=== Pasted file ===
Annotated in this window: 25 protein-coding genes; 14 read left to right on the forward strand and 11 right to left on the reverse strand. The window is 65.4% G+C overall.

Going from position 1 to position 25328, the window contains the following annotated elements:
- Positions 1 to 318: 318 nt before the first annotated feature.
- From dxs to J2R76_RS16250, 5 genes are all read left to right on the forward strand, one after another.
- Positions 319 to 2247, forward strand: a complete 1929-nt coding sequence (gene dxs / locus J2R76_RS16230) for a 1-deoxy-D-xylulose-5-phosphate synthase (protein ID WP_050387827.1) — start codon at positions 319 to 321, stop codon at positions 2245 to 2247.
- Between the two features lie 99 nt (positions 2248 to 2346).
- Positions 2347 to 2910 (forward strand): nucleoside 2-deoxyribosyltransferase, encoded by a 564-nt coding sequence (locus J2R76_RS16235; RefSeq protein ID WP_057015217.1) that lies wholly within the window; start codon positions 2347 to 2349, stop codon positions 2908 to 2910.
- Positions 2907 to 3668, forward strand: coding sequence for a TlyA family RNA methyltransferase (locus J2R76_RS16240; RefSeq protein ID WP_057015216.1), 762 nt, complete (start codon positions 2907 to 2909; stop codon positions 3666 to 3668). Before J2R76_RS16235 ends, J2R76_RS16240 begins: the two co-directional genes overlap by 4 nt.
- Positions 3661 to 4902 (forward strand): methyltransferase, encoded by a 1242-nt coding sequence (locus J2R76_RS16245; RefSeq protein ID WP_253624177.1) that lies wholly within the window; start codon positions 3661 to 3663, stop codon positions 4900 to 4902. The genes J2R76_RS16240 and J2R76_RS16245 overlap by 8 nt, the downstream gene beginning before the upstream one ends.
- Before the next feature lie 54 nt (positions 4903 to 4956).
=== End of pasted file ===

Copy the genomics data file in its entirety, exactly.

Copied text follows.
Annotated in this window: 25 protein-coding genes; 14 read left to right on the forward strand and 11 right to left on the reverse strand. The window is 65.4% G+C overall.

Going from position 1 to position 25328, the window contains the following annotated elements:
- Positions 1 to 318: 318 nt before the first annotated feature.
- From dxs to J2R76_RS16250, 5 genes are all read left to right on the forward strand, one after another.
- Positions 319 to 2247, forward strand: a complete 1929-nt coding sequence (gene dxs / locus J2R76_RS16230) for a 1-deoxy-D-xylulose-5-phosphate synthase (protein ID WP_050387827.1) — start codon at positions 319 to 321, stop codon at positions 2245 to 2247.
- Between the two features lie 99 nt (positions 2248 to 2346).
- Positions 2347 to 2910 (forward strand): nucleoside 2-deoxyribosyltransferase, encoded by a 564-nt coding sequence (locus J2R76_RS16235; RefSeq protein ID WP_057015217.1) that lies wholly within the window; start codon positions 2347 to 2349, stop codon positions 2908 to 2910.
- Positions 2907 to 3668, forward strand: coding sequence for a TlyA family RNA methyltransferase (locus J2R76_RS16240; RefSeq protein ID WP_057015216.1), 762 nt, complete (start codon positions 2907 to 2909; stop codon positions 3666 to 3668). Before J2R76_RS16235 ends, J2R76_RS16240 begins: the two co-directional genes overlap by 4 nt.
- Positions 3661 to 4902 (forward strand): methyltransferase, encoded by a 1242-nt coding sequence (locus J2R76_RS16245; RefSeq protein ID WP_253624177.1) that lies wholly within the window; start codon positions 3661 to 3663, stop codon positions 4900 to 4902. The genes J2R76_RS16240 and J2R76_RS16245 overlap by 8 nt, the downstream gene beginning before the upstream one ends.
- Before the next feature lie 54 nt (positions 4903 to 4956).